ROCHESTER, N.Y. - General Motors is moving at warp speed in its quest to reconfigure the automobile around a fuel cell powertrain and drive-by-wire technology.
GM has taken the AUTOnomy concept vehicle - its clean-sheet-of-paper approach to designing a platform for a fuel cell vehicle - from the 2002 Detroit auto show and fitted it with a body to create the Hy-Wire.
The Hy-Wire, built in just eight months, will go public Sept. 26 at the Paris auto show. The vehicle is scheduled to undergo durability tests this year.
While other automakers are using existing platforms for fuel cell vehicles, GM developed Hy-Wire's chassis and body specifically for the electronic drive system.
But moving from the AUTOnomy to the Hy-Wire illustrates the challenges of designing fuel cell vehicles for the marketplace. The Hy-Wire lacks some of the AUTOnomy's advanced features, such as an electric drive motor in each wheel and a thin composite chassis.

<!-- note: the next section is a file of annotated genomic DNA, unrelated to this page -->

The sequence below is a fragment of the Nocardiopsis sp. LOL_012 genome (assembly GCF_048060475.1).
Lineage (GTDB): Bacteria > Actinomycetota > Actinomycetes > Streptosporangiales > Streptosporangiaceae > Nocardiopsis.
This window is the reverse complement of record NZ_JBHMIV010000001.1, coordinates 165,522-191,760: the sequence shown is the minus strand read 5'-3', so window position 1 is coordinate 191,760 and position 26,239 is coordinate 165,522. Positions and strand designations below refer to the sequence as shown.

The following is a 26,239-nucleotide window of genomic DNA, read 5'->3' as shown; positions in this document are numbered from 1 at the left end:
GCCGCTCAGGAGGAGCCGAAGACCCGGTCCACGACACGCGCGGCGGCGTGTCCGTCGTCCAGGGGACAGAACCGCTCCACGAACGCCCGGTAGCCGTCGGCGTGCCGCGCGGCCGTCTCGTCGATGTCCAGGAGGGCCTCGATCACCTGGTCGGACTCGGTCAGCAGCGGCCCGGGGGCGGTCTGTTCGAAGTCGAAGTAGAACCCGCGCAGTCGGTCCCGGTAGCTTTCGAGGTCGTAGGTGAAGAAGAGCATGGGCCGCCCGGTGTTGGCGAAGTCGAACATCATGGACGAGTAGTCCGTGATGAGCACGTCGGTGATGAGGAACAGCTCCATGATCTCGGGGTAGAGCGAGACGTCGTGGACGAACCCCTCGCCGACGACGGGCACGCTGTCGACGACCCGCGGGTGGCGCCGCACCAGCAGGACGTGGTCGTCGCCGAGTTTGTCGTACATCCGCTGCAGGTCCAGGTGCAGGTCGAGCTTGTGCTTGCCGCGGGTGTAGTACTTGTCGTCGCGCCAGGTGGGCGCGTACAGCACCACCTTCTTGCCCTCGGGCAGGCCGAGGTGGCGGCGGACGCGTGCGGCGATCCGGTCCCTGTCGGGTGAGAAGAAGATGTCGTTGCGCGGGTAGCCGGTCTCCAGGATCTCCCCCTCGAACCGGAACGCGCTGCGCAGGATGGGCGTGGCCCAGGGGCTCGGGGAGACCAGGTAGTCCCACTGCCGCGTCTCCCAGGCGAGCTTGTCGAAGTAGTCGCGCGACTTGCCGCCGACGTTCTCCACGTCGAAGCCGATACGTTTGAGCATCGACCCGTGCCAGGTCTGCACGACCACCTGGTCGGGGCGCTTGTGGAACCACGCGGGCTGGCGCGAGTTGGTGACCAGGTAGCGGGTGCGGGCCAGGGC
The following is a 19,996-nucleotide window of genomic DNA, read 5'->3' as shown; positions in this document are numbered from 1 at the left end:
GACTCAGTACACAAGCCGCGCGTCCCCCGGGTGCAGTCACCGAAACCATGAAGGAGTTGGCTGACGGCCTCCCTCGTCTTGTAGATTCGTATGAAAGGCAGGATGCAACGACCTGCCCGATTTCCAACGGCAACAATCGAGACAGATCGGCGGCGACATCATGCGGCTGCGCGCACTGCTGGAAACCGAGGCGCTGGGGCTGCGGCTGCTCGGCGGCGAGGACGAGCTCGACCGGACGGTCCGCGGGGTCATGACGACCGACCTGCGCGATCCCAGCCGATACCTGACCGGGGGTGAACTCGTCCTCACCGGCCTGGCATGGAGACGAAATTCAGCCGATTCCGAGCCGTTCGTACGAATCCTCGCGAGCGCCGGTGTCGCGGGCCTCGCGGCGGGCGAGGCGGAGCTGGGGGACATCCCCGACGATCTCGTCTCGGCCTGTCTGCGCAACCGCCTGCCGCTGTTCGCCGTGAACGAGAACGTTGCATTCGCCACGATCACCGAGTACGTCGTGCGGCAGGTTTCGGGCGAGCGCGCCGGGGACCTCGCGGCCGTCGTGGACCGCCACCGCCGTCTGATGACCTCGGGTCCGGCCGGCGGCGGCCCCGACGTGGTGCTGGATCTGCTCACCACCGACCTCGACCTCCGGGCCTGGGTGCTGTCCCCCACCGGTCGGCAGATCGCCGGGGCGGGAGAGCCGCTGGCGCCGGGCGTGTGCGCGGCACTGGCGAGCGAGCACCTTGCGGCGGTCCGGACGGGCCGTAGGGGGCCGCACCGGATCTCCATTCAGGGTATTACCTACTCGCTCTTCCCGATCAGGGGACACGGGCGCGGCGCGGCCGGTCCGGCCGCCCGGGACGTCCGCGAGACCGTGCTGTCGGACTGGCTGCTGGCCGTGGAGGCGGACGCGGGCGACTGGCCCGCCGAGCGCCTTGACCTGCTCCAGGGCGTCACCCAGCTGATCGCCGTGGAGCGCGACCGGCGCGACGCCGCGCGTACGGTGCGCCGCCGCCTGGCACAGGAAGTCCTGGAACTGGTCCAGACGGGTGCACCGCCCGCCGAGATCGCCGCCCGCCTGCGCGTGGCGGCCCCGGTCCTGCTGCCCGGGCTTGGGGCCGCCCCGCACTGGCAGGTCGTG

The aluminum chassis on the Hy-Wire is 11 inches thick, about twice as thick as that of the AUTOnomy. The extra thickness is needed because of the three 5,000-pound hydrogen storage tanks mounted in the chassis' center.
The Hy-Wire has the same powertrain as the 2001 HydroGen 3 Opel Zafira fuel cell test vehicle, which includes a single transverse-mounted electric motor that drives the front wheels. The vehicle has a top speed of 97 mph and a range of 60 miles.
"We have taken the technology as it exists today and packaged it into an innovative, driveable vehicle comparable in size and weight to today's luxury automobiles," said Larry Burns, GM vice president for research and development and planning. Burns laid out GM's plan during dedication of the company's $15 million fuel cell research center near Rochester, N.Y.
As with the AUTOnomy, the Hy-Wire has a detachable body, and the electric controls for the steering, throttle and brakes can be moved to accommodate either left-hand or right-hand driving.
Burns said vehicles similar to the AUTOnomy could be produced sometime after 2010 if several obstacles to fuel cell vehicles are overcome: a lack of public hydrogen filling stations, high cost and the lack of mass-production technology for fuel cell stacks and their myriad components.
Fuel cell cars also will need a range of 250 to 300 miles to be commercially viable. The Hy-Wire can travel only about 60 miles before refueling.